June 07, 2019
The Washington Post had another column telling us about the run-up in corporate debt and how this is going to be 2008 all over again. This is a popular one with the media. William Cohan has a regular feature in the New York Times telling us how a collapse of the debt bubble is imminent, giving us another financial crisis.
While excessive corporate debt can pose problems, nothing we see now, or will plausibly see in the near future, looks anything like 2008. The fact that ostensibly knowledgeable people can say this shows that they not only missed the housing bubble as it was growing, ten years after it burst, they still don’t have a clue as to what happened.
So let’s try our Econ 101 lesson once again.
The reason the economy collapsed in 2008 was that the housing bubble that had been driving the economy collapsed. The financial crisis was lots of fun (always good to see billionaire types sweating), but it was very much secondary. The issue was that the housing bubble created a massive amount of demand in the economy, which disappeared when the bubble collapsed.
Most economists probably didn’t recognize the impact of the bubble because you would need access to GDP data, as in the data that is readily available on the Commerce Department’s website any time anyone cares to look. Those who did think that GDP data are useful in understanding the economy would see that residential construction, which had averaged a bit more than 4.0 percent of GDP in the 1980s and 1990s, soared to a peak of 6.7 percent of GDP in 2005.
This surge in construction spending was not associated with any developments in the fundamentals of the housing market. After all, the baby boomers, the largest demographic group, were seeing their children move away from home and downsizing. Rents were not sharing in the upswing in house prices, moving more or less in line with inflation. And, vacancy rates were hitting record highs.
All of this should have suggested that the surge in residential construction was transitory and likely to end when house prices came back down to earth. In fact, construction was likely to over-correct since the construction boom meant there was a lot of overbuilding. Construction ultimately bottomed out at 2.4 percent of GDP in 2010 and 2011. (It is 3.8 percent in the most recent data.)
In addition to the construction boom, surging house prices also led to a consumption boom. This is based on an economic concept that is probably at least a hundred years old, known as the “housing wealth effect.” The idea is that when people see the price of their house double from $200,000 to $400,000, as many did in the bubble years, they will look to spend more based on the $200,000 in additional equity.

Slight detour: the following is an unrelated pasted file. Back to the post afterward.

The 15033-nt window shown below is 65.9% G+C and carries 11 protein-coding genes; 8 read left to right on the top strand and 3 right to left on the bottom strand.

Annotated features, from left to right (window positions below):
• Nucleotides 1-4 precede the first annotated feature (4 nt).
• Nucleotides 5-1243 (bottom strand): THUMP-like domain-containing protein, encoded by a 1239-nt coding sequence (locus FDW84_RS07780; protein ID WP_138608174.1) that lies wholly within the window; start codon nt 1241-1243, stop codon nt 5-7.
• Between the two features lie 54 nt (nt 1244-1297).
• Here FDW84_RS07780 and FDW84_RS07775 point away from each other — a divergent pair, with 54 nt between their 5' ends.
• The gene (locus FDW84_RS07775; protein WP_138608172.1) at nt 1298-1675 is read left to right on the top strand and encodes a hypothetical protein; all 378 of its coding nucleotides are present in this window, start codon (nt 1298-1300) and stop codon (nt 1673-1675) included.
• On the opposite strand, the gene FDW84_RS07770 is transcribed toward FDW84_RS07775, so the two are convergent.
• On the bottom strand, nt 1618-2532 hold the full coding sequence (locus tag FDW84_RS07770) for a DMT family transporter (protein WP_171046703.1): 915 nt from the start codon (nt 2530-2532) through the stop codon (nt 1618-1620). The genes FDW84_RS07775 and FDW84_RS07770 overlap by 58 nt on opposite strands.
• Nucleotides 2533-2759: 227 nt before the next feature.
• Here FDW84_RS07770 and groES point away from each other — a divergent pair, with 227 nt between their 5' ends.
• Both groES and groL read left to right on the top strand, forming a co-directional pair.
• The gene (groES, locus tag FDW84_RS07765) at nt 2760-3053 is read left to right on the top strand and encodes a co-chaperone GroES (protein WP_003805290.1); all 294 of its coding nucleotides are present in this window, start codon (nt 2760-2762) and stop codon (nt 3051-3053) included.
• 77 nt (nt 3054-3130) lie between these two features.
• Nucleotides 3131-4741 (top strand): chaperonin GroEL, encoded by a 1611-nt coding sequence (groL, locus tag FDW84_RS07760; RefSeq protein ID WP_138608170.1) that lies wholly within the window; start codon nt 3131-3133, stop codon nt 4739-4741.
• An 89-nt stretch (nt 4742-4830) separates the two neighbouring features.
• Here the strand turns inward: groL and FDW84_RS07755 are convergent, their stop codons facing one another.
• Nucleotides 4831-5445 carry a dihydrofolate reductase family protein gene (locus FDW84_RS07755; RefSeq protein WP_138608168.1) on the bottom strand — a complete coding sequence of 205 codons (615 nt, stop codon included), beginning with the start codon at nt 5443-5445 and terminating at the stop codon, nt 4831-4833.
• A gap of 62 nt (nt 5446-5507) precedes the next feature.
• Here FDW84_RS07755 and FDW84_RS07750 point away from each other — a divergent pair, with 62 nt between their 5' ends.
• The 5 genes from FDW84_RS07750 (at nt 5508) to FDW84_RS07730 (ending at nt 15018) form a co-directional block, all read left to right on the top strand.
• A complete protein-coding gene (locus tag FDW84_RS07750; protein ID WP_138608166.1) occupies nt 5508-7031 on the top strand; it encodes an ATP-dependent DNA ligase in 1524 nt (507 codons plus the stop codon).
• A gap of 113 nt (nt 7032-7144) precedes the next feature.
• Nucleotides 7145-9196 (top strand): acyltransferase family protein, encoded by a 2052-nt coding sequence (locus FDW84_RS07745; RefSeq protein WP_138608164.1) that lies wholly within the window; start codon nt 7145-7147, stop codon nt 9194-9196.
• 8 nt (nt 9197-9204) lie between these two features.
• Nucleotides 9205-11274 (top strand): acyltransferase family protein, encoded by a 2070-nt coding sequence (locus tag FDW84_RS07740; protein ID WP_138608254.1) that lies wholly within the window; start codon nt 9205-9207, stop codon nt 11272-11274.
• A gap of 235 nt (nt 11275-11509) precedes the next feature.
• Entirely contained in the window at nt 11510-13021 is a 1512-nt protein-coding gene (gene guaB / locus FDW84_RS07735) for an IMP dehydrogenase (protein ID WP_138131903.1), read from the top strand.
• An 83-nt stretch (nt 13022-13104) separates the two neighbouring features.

This could mean borrowing against their new equity to do renovations on their home, take a vacation, pay for their kids’ college, or it might just mean putting less money in a 401(k). (Saving less, means spending more – it is definitional, saving means not spending.) To know about this bubble-induced consumption you would have to had been paying attention to some guy named “Alan Greenspan” who wrote a number of papers on the topic in these years. (I have more of the details in a ten-year anniversary piece from last fall.)
Anyhow, the bursting of the housing bubble meant that the demand generated by it disappeared as well. The 4.3 percentage points of GDP drop in residential construction from peak to trough would translate into more than $860 billion in annual demand in today’s economy. Add in a couple of percentage points of GDP from lost consumption demand, due to the massive disappearance of housing wealth, and we’re talking about a loss of almost $1.3 trillion in annual demand. This is an amount that is almost nine times as large as the Trump tax cut.
What did economists think would replace this massive loss of demand? Was there a plausible story where some component(s) of private sector demand could just jump up by six percentage points of GDP? Had we ever seen anything like this happening in the past?
The point here is that there was no plausible story whereby the demand generated by the housing bubble could be readily replaced by other forms of demand in the private sector after it burst. We could, of course, replace it by additional public sector spending, but we would need a stimulus that was two to three times as large as the one pushed through by President Obama.